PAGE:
Justice Matters: Dogs find special place in court proceedings

23 October 2014


Justice Matters: Dogs find special place in court proceedings


Photo of Chief Justice Mary R. RussellThe following reflections of Missouri Chief Justice Mary R. Russell make up her most recent Justice Matters column.

Despite what a casual observer may see in the hallways of some of our courthouses, Missouri’s courts have not “gone to the dogs.” Rather, canines are starting to make their presence known in proceedings as service dogs, helping provide justice in a new and unique way by relieving stress for those involved in what sometimes are anxiety-filled judicial proceedings.

Take Natalie, a Labrador mix, for example. Once too weak to walk and described as a sweet dog with an “old soul,” she is a service dog who is becoming more popular in Jefferson County circuit court proceedings in which tensions might run particularly high. For example, she can be found comforting children called upon to testify in cases involving the abuse of or by an adult.

Natalie came to the court this spring after rigorous screening and training through the Missouri Department of Corrections’ “puppies for parole” program, which since 2010 successfully has trained more than 2,700 stray and abandoned dogs that otherwise might have been euthanized. Inmates teach the dogs the social and obedience skills to make them more adoptable. Those like Natalie, with a special level of compassion, are trained to be service dogs.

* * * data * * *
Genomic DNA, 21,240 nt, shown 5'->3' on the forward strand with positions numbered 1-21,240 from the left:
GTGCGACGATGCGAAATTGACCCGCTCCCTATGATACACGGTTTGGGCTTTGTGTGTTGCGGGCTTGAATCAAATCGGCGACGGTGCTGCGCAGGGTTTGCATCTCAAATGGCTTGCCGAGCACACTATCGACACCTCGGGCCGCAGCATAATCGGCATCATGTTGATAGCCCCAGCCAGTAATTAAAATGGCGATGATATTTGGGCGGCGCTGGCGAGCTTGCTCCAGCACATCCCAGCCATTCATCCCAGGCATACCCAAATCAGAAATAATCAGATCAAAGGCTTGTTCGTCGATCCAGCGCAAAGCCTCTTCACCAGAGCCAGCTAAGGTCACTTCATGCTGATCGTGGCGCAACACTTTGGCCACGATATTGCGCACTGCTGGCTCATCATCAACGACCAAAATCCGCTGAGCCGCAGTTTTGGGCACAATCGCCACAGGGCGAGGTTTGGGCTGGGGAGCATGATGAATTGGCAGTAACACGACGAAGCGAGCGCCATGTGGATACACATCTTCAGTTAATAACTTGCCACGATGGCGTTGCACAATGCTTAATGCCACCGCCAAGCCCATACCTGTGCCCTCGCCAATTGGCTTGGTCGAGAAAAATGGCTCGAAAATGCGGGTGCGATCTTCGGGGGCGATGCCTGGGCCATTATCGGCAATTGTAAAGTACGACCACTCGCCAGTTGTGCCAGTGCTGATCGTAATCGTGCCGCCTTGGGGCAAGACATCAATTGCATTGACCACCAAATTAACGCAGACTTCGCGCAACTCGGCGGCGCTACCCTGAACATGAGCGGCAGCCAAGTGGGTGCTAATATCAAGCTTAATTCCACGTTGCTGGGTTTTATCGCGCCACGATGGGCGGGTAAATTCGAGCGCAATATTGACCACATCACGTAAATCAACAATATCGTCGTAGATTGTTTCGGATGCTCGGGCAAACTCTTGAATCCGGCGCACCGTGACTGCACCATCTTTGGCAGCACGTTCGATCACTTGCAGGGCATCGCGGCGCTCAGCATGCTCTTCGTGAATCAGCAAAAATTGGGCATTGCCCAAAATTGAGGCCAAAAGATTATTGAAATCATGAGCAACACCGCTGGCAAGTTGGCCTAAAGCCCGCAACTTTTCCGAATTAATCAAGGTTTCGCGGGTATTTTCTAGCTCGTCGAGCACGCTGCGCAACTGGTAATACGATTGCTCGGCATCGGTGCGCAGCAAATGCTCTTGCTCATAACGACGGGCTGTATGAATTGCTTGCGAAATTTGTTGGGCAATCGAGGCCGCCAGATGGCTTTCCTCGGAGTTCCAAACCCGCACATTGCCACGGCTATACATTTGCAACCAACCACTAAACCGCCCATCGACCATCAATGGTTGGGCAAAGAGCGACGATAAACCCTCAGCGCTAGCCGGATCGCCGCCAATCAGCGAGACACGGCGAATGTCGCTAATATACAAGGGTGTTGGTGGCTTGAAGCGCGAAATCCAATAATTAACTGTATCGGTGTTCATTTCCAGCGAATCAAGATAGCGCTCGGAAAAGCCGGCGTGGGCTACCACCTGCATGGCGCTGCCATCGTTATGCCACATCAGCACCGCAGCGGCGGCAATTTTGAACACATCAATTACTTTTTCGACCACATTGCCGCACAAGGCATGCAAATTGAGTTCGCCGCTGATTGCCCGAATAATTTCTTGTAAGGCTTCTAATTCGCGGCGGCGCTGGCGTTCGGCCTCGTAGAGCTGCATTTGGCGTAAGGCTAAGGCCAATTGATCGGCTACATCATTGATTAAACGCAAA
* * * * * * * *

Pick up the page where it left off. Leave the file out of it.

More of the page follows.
The local judges who work with Natalie continue to be amazed by her uncanny knack to know just who in the courthouse is experiencing stress or anxiety, as they watch her single out those people and gently nuzzle them into a state of calm. Natalie recently helped calm an angry parent who walked into a custody hearing with a confrontational attitude. Sensing his mood, Natalie walked to him and put her head in his lap. As he focused on the dog, his tension waned, deescalating what otherwise might have turned into a security concern.

While Natalie mostly helps litigants and witnesses, sometimes her presence has a calming effect on the judges, attorneys and court staff, especially after a day of hearing particularly difficult cases, such as those involving child abuse or domestic violence.

Because of Natalie’s success, other trial courts in our state have asked “puppies for parole” for a service dog of their own. And still other courts work with local groups to bring in service dogs on an as-needed basis to help calm children going through emotionally difficult court proceedings. To paraphrase an old quote, if you want a friend in the courtroom, get a dog. That is exactly what Missouri trial courts are doing for the benefit of all those they serve.

We have a dog at the Supreme Court of Missouri, but it is in the form of a bust in memory of one special dog, “Old Drum.” He was at the center of a 1870s lawsuit in Johnson County. It was in this case that the phrase “a dog is a man’s best friend” became famous. Through service dogs like Natalie, this adage is proving itself true in courtrooms across Missouri. We thank them for their wonderful service to our communities.
 

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  Photo: Natalie, service dog in the Jefferson County circuit court